Portal 2 came out, and I have beaten it, sustaining moderate damage to my sleep schedule. It was fantastic, and has very heavy doses of plot, well-defined characters with an interesting backstory, awesome gameplay, a heavy dose of humour, and good music. I wish it had been much, much longer, but it wasn't a short game, and in a few weeks I imagine I'll be making my way through a second, relaxed play.
OLPCs have arrived, and I'm starting to look for low-hanging fruit in terms of improving system performance/reducing the image size for the XO's sugar-ised Fedora. I'll be playing with kernel tweaks soon. One thing I've noticed about OLPC folk is that they don't have a very practical mentality. I might need to hang around a bit longer to be sure, but it feels like they're more easily swayed by deciding a person's awesome than deciding a person has a project idea that's well-defined and likely to succeed. Maybe this is appropriate for nonprofits?
In the PDF on medical ethics I finished recently, there was some British case law mentioned, where a mother sued NHS attempting to bar them from offering contraceptives to her daughters. One of the judges expressed well what I've felt for a long time; that parents don't have an unlimited right to control their children; parental custody is instituted for the benefit of the children, and if and where parents fail to do so, intervention (up to termination of custody) is sensible.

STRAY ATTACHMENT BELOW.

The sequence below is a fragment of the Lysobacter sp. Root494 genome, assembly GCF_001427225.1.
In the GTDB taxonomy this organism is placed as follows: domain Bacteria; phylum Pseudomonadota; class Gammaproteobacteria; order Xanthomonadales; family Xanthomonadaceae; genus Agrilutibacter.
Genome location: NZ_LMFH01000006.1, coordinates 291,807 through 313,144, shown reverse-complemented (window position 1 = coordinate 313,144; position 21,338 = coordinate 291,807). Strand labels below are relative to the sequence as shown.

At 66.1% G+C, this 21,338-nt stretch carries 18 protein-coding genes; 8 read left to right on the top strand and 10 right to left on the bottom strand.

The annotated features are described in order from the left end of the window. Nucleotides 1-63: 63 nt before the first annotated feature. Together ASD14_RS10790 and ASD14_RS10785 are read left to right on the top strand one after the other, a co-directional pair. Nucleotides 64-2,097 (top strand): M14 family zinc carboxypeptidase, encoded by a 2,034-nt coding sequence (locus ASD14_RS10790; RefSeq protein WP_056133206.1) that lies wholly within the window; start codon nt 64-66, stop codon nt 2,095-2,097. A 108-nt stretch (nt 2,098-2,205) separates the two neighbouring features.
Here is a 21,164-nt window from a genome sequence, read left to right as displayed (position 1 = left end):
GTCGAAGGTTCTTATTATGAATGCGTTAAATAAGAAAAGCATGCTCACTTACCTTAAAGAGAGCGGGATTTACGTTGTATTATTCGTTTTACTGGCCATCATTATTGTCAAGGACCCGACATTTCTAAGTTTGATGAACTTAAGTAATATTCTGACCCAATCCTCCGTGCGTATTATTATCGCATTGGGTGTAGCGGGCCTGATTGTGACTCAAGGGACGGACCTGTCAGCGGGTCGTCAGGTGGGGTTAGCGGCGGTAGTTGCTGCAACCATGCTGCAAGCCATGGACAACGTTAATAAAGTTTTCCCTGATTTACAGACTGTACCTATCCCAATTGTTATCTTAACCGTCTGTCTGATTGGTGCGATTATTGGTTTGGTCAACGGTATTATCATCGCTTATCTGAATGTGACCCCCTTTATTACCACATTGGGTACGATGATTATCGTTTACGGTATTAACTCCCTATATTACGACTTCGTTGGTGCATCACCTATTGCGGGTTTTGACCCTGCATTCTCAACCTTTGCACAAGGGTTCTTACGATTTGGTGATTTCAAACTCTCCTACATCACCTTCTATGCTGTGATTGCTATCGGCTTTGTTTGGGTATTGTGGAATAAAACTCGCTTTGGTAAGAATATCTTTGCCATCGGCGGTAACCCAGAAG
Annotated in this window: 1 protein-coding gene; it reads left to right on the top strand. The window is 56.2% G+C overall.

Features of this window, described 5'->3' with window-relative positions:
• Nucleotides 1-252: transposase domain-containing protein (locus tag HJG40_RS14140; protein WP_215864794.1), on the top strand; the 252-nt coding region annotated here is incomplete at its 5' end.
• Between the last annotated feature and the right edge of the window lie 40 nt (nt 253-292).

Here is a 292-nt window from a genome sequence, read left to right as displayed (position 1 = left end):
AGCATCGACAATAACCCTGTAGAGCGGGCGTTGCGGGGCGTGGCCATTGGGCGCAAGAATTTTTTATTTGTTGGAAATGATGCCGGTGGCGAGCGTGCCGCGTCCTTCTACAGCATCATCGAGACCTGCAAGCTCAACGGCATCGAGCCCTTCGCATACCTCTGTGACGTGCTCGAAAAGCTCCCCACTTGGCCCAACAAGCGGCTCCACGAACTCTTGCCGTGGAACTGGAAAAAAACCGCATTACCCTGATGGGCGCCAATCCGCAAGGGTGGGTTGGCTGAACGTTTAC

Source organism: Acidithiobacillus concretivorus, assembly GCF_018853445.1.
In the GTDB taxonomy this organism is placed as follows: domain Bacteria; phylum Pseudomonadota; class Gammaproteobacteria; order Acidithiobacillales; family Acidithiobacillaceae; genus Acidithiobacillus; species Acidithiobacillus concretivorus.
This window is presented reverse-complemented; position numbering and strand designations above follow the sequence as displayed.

In general, I'm very comfortable with (government) social services having considerable leeway in nudging/requesting/demanding changes to parenting, under the right circumstances, and I don't believe the family should be considered sacrosanct; However, there are the high emotional costs that come from changing custody of a child. The state's obligation to serve society extends to children, and its only shyness with intervention should stem from concerns with:
- Not knowing the deep history of a conflict or child; not knowing well all those more involved
- Cost/time of social workers
- Not permitting relationships of nurturing authority to develop properly due to all parties involved looking over their back